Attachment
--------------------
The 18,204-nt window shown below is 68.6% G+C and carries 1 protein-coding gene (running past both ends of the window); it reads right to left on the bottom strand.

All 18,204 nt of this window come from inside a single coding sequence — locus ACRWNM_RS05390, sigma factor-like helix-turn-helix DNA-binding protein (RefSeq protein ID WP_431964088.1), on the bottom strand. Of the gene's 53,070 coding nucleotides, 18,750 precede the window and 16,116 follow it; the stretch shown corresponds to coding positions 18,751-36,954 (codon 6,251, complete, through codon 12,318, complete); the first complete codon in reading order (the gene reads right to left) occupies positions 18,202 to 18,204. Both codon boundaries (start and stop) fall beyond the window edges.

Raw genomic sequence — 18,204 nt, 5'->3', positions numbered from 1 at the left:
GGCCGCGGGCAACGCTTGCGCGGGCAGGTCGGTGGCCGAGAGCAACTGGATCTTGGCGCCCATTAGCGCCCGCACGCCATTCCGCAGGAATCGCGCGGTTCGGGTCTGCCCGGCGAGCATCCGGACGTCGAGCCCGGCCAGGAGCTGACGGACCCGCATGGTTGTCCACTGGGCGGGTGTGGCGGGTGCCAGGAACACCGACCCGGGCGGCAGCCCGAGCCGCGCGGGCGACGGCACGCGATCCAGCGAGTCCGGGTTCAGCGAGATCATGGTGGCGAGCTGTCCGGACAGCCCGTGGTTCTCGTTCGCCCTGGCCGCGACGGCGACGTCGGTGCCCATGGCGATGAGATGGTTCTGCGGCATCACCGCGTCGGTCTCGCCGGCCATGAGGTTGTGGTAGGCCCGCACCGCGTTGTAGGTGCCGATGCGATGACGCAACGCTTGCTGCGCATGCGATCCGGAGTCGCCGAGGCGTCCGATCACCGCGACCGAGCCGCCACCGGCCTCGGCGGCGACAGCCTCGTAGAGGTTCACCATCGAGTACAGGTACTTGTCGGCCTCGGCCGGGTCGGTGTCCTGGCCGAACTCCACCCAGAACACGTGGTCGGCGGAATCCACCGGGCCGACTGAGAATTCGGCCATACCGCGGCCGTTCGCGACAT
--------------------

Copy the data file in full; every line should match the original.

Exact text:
The 18,204-nt window shown below is 68.6% G+C and carries 1 protein-coding gene (running past both ends of the window); it reads right to left on the bottom strand.

All 18,204 nt of this window come from inside a single coding sequence — locus ACRWNM_RS05390, sigma factor-like helix-turn-helix DNA-binding protein (RefSeq protein ID WP_431964088.1), on the bottom strand. Of the gene's 53,070 coding nucleotides, 18,750 precede the window and 16,116 follow it; the stretch shown corresponds to coding positions 18,751-36,954 (codon 6,251, complete, through codon 12,318, complete); the first complete codon in reading order (the gene reads right to left) occupies positions 18,202 to 18,204. Both codon boundaries (start and stop) fall beyond the window edges.

Raw genomic sequence — 18,204 nt, 5'->3', positions numbered from 1 at the left:
GGCCGCGGGCAACGCTTGCGCGGGCAGGTCGGTGGCCGAGAGCAACTGGATCTTGGCGCCCATTAGCGCCCGCACGCCATTCCGCAGGAATCGCGCGGTTCGGGTCTGCCCGGCGAGCATCCGGACGTCGAGCCCGGCCAGGAGCTGACGGACCCGCATGGTTGTCCACTGGGCGGGTGTGGCGGGTGCCAGGAACACCGACCCGGGCGGCAGCCCGAGCCGCGCGGGCGACGGCACGCGATCCAGCGAGTCCGGGTTCAGCGAGATCATGGTGGCGAGCTGTCCGGACAGCCCGTGGTTCTCGTTCGCCCTGGCCGCGACGGCGACGTCGGTGCCCATGGCGATGAGATGGTTCTGCGGCATCACCGCGTCGGTCTCGCCGGCCATGAGGTTGTGGTAGGCCCGCACCGCGTTGTAGGTGCCGATGCGATGACGCAACGCTTGCTGCGCATGCGATCCGGAGTCGCCGAGGCGTCCGATCACCGCGACCGAGCCGCCACCGGCCTCGGCGGCGACAGCCTCGTAGAGGTTCACCATCGAGTACAGGTACTTGTCGGCCTCGGCCGGGTCGGTGTCCTGGCCGAACTCCACCCAGAACACGTGGTCGGCGGAATCCACCGGGCCGACTGAGAATTCGGCCATACCGCGGCCGTTCGCGACAT